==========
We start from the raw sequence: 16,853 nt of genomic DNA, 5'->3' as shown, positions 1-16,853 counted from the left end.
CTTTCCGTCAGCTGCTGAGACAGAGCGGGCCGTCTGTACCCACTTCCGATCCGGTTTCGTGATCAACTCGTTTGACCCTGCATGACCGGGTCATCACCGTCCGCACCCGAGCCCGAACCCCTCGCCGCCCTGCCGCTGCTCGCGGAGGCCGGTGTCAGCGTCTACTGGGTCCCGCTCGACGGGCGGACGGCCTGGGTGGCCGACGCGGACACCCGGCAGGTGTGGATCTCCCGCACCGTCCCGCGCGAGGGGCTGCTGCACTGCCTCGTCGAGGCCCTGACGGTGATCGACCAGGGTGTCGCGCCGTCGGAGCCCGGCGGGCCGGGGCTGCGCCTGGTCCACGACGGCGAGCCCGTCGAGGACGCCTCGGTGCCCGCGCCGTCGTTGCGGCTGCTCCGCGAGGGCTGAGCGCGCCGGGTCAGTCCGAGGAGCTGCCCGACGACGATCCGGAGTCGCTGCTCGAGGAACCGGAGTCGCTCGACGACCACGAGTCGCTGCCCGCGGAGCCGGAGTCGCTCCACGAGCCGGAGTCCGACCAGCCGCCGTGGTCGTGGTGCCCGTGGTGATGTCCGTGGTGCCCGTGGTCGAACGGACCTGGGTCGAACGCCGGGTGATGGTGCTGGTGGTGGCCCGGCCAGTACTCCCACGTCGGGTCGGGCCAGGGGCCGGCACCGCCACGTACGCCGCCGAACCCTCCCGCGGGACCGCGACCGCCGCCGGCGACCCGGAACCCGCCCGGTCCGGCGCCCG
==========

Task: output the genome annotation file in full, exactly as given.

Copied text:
We start from the raw sequence: 16,853 nt of genomic DNA, 5'->3' as shown, positions 1-16,853 counted from the left end.
CTTTCCGTCAGCTGCTGAGACAGAGCGGGCCGTCTGTACCCACTTCCGATCCGGTTTCGTGATCAACTCGTTTGACCCTGCATGACCGGGTCATCACCGTCCGCACCCGAGCCCGAACCCCTCGCCGCCCTGCCGCTGCTCGCGGAGGCCGGTGTCAGCGTCTACTGGGTCCCGCTCGACGGGCGGACGGCCTGGGTGGCCGACGCGGACACCCGGCAGGTGTGGATCTCCCGCACCGTCCCGCGCGAGGGGCTGCTGCACTGCCTCGTCGAGGCCCTGACGGTGATCGACCAGGGTGTCGCGCCGTCGGAGCCCGGCGGGCCGGGGCTGCGCCTGGTCCACGACGGCGAGCCCGTCGAGGACGCCTCGGTGCCCGCGCCGTCGTTGCGGCTGCTCCGCGAGGGCTGAGCGCGCCGGGTCAGTCCGAGGAGCTGCCCGACGACGATCCGGAGTCGCTGCTCGAGGAACCGGAGTCGCTCGACGACCACGAGTCGCTGCCCGCGGAGCCGGAGTCGCTCCACGAGCCGGAGTCCGACCAGCCGCCGTGGTCGTGGTGCCCGTGGTGATGTCCGTGGTGCCCGTGGTCGAACGGACCTGGGTCGAACGCCGGGTGATGGTGCTGGTGGTGGCCCGGCCAGTACTCCCACGTCGGGTCGGGCCAGGGGCCGGCACCGCCACGTACGCCGCCGAACCCTCCCGCGGGACCGCGACCGCCGCCGGCGACCCGGAACCCGCCCGGTCCGGCGCCCG